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Updated: Thu, 10 Apr 2014 09:30:18 GMT | By CBC News, cbc.ca

Disabled woman crawls 8 hours for help after driving into trench



Colleen Hopkins dragged herself from her truck on her wrists for 800 metres to find help. CBC

Colleen Hopkins dragged herself from her truck on her wrists for 800 metres to find help. CBC

A 47-year-old disabled Nova Scotia woman, who had been reported missing by her husband, crawled 800 metres to get help after spending two nights in her truck after driving into a ditch.

Colleen Hopkins was driving home from her doctor's office in Wolfville, N.S., last Thursday night when she suddenly got a bad headache and became disoriented. She drove off Ridge Road and into a farmer's field.

"I couldn't see very well," Hopkins said. "I just got disoriented and everything, so I ended up lost."

She wound up driving her four-wheel drive truck into a trench filled with water. The water was up to the door of the vehicle.

Hopkins wrapped herself in a blanket she found in the back seat meant for her dog. Without a cellphone to call for help, she stayed in the vehicle for two days honking the horn and flashing the lights trying to catch someone's attention.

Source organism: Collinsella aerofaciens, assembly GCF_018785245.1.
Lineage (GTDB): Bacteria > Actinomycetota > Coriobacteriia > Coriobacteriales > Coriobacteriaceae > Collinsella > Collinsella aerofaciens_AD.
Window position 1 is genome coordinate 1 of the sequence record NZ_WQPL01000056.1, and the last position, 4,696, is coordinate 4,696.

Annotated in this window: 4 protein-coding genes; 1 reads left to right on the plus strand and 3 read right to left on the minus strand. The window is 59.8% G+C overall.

She even tried rocking the truck and trying to drive out of the trench with no luck. She stayed inside the truck for 30 hours without food or water. 

Hopkins fell from a horse in 2012 and suffered a brain injury that left her with limited use of her legs. She has a tough time walking on good days. 

By Saturday, rain was falling and the water was rising around her truck. Hopkins decided at first light that she would try to go for help.

"I figured the truck was going to fill up with water or get water in it, so I crawled out," she said.

Dragged herself on wrists

It took Hopkins eight hours to crawl 800 metres to a farmhouse where she hoped to find help. She said she couldn't feel her legs and her hands were numb due to poor circulation, so she dragged herself on her wrists.

She said she would pass out, then come to and keep going. 

"I kept yelling [my husband] Doug's name and it was the thought of him and my dog that kept me going."

At one point she said a helicopter passed overhead and although she waved, those aboard didn't see her.

"I was scared at first and then I got past being scared and just basically got in survival mode," Hopkins said.

When she realized there was nobody home at the farmhouse, she tested the door and found it was unlocked. She crawled inside and called 911.

"I got the operator there to call Doug," said Hopkins.

Police said they had been searching for Hopkins since her husband reported her missing Friday morning.

Saturday afternoon an ambulance took her to hospital where her husband met her. 

"She said, 'I got the the truck stuck' and I said, 'I ain't worried about the truck,'" said her husband.

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